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Piedmont grad returns to hometown for art show

Kristen Vails says a lot of her upbringing was spent on horseback and now the Piedmont native is returning to her hometown with an art show that draws inspiration from her love of horses.

Vails’ paintings will be on display at the Red Dirt Artists Gallery beginning with a reception on Feb. 4 from 6 to 9 p.m. The gallery is located just south of Piedmont at 13100 Colony Pointe Boulevard off Northwest Expressway. The reception is free to the public and Vails said she is looking forward to showcasing her talent in the community she grew up in.

Kristen Vails graduated from Piedmont High School in 2002 and now works as the executive director of the Plaza District in Oklahoma City. She is also an artist and will be featured at the Red Dirt Artists Gallery near Piedmont next month. (Ben Felder)

“I was just really excited that (there was an art gallery) in Piedmont,” Vails said. “I wanted to do something that would offer people that live on the north side of Oklahoma City or in Piedmont to see my work.”

Vails spent the majority of her childhood in Piedmont and graduated from Piedmont High School in 2002. After attending art school at the University of Oklahoma, she worked at the Firehouse Art Center in Norman before becoming the executive director of the Plaza District in Oklahoma City in 2008.

Much of her work depicts horses and Vails says “painting the horse in various natural instances can carry a different meaning when human emotions are conveyed.” With such a strong equestrian community in Piedmont, Vails is hoping her work will be well received in her hometown.

Artistic Journey

Besides riding her horse and participating in sports while in Piedmont, Vails also spent time working on her art. Despite Piedmont not having a large artistic community at the time, Vails credits her parents for encouraging her to explore her passion for painting.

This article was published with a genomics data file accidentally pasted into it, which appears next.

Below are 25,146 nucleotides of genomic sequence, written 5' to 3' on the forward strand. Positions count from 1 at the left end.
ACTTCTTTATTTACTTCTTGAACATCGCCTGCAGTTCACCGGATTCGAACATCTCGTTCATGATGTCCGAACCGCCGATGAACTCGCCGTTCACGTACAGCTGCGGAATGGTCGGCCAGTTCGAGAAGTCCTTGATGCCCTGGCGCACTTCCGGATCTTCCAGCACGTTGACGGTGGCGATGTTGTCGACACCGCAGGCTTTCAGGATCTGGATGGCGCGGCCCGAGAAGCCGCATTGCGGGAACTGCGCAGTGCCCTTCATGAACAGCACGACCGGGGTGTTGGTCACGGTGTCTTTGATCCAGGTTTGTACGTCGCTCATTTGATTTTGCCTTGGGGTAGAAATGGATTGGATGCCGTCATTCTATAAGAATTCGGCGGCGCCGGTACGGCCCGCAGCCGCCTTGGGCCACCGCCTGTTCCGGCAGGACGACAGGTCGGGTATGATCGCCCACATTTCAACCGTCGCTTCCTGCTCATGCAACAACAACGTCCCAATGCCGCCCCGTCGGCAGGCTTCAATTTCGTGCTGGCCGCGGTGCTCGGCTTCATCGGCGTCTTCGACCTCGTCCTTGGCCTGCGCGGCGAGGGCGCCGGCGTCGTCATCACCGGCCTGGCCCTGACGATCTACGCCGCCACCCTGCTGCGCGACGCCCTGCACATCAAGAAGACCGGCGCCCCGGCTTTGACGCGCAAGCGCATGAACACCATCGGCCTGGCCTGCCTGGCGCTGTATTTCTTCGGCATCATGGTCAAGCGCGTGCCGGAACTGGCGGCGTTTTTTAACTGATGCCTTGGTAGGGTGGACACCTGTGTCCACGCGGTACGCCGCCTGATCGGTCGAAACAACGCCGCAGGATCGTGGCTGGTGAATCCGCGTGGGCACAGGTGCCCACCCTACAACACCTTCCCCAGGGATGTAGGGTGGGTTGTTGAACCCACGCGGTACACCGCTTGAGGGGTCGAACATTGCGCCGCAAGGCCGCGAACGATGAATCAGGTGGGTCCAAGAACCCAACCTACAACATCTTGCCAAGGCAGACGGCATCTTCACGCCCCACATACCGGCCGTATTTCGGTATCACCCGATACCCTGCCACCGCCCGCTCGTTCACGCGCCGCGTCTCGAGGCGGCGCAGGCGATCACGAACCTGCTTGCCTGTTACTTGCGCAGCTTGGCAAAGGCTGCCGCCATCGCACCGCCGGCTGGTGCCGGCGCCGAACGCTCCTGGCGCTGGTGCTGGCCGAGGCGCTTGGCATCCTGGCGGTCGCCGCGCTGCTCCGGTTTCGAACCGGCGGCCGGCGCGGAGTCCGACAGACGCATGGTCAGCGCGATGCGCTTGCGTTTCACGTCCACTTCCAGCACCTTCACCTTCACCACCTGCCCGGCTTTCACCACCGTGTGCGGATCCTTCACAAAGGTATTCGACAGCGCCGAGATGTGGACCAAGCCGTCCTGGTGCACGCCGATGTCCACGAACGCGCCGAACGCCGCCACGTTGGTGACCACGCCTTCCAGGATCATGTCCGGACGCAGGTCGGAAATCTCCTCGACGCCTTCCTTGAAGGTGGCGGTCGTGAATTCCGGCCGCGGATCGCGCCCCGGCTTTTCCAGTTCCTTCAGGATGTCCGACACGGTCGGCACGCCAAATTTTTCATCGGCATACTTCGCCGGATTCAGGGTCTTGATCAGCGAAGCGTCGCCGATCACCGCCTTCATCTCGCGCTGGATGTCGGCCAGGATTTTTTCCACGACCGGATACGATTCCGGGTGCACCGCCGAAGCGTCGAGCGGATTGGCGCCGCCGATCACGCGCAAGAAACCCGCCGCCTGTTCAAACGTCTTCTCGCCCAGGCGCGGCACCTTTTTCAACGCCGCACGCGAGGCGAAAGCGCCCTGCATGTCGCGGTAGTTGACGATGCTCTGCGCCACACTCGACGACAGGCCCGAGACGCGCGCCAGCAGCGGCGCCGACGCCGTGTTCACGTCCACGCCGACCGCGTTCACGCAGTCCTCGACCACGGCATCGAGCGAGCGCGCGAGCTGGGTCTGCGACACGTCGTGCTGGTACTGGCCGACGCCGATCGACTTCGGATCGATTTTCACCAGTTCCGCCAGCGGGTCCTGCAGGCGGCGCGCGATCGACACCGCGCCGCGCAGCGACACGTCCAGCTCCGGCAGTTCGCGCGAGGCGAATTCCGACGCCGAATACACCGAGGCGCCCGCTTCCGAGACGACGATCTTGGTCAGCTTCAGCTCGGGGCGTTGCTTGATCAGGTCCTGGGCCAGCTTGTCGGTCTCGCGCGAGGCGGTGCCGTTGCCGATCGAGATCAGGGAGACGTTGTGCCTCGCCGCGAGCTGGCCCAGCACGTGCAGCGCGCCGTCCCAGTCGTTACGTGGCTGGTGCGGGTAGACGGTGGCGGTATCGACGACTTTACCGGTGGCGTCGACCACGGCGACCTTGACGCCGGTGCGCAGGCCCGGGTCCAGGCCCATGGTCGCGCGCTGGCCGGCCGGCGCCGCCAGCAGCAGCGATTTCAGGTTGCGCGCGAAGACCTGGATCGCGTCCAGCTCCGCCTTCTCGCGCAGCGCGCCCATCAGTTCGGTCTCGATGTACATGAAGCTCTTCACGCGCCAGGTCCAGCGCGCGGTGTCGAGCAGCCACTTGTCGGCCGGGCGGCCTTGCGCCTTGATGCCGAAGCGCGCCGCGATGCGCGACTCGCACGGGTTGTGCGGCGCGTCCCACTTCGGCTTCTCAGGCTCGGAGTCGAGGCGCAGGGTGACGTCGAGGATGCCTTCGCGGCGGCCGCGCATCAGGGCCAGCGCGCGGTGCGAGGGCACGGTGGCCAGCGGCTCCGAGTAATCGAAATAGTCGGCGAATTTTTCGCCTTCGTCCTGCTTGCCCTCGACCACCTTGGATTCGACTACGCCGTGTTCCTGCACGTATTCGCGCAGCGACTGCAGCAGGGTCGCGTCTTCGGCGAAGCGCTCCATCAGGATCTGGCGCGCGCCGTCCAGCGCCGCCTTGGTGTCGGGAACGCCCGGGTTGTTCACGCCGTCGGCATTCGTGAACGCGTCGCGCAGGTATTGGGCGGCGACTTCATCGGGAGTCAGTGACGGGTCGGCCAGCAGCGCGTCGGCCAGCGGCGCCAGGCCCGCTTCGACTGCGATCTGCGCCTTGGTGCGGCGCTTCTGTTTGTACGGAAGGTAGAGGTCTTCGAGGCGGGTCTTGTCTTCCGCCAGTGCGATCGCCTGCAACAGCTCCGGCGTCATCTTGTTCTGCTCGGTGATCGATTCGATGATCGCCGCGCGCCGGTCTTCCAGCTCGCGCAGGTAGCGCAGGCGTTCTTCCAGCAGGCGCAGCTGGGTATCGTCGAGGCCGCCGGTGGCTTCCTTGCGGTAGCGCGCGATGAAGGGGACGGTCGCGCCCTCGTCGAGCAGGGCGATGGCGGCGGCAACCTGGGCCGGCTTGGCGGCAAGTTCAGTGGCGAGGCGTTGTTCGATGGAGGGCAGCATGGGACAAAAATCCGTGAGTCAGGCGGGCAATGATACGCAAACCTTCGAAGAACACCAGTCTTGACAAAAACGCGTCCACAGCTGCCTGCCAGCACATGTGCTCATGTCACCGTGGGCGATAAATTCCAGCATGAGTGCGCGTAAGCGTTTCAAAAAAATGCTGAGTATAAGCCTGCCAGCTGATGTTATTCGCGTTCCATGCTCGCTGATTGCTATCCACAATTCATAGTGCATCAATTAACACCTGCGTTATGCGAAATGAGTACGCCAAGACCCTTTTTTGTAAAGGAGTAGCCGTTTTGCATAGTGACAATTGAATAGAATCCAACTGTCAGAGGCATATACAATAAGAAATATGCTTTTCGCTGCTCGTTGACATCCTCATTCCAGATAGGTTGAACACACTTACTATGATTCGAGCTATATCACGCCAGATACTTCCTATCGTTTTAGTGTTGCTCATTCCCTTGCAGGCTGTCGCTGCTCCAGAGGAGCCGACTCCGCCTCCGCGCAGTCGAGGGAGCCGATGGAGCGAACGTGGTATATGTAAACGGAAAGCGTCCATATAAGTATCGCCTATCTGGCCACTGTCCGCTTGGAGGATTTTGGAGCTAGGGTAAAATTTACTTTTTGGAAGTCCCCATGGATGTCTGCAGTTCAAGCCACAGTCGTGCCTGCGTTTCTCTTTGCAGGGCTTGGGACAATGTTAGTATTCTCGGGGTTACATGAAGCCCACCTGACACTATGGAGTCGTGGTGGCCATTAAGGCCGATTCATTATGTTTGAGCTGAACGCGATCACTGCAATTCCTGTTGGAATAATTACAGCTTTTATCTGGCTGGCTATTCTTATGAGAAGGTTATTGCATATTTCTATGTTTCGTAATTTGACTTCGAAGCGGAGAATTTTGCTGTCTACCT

“When I went to OU it was a little bit of culture shock (after) being in Piedmont, there wasn’t that much exposure to the arts,” Vails said. “Luckily my parents were very accepting in acknowledging the talent that I had. I had never seen abstract art or conceptual art…so I felt a lot of pressure to make art like that (when I got to college).”

Vails originally felt her paintings of horses were too cliché and she attempted to branch out, but by her senior year in college she finally embraced what she truly loved, which was painting horses.

“A lot of my background growing up was on horses,” Vails said. “I paint realistic images of horses with abstract background,” and she considers her work to be contemporary art with country and western roots.

“After being there for a few years and seeing everybody’s work…I just realized I could be true to myself.”

Building Community

Vails loved art but knew she didn’t want to make it her full time career. Her experience and interest in the non-profit sector led her to an urban neighborhood in Oklahoma City called the Plaza District, which was experiencing the beginning stages of a revitalization effort. Vails became the executive director for the neighborhood association and has seen the community become an established business and entertainment district.

“I had never heard of the (Plaza District),” Vails said. “I came down to the district and it was almost like it was a blank slate.”

Over the next four years Vails has overseen a transformation of the business district located on 16th Street in midtown Oklahoma City. The neighborhood features over 30 businesses, including independent clothing stores, a wine shop, tattoo parlor and the Lyric Theatre of Oklahoma.

“It’s really exciting to show people how far the Plaza District has come in the last few years,” Vails said.

Vails said she has enjoyed her role in helping create a sense of community in the Plaza District and, as a resident of the neighborhood herself; she enjoys the walkablity it offers and the proximity to a variety of shops and services. In fact, part of the walk-friendliness of the neighborhood reminds her of growing up in Piedmont.

“I grew up right in the middle of Piedmont…I remember being able to walk to Wiedemann’s and grab a soda and being able to walk to Founder’s Day,” Vails said. “I think that’s what I appreciate about (being) here is that I can walk to this district. I can remember that being something that I liked about where I lived (in Piedmont).”

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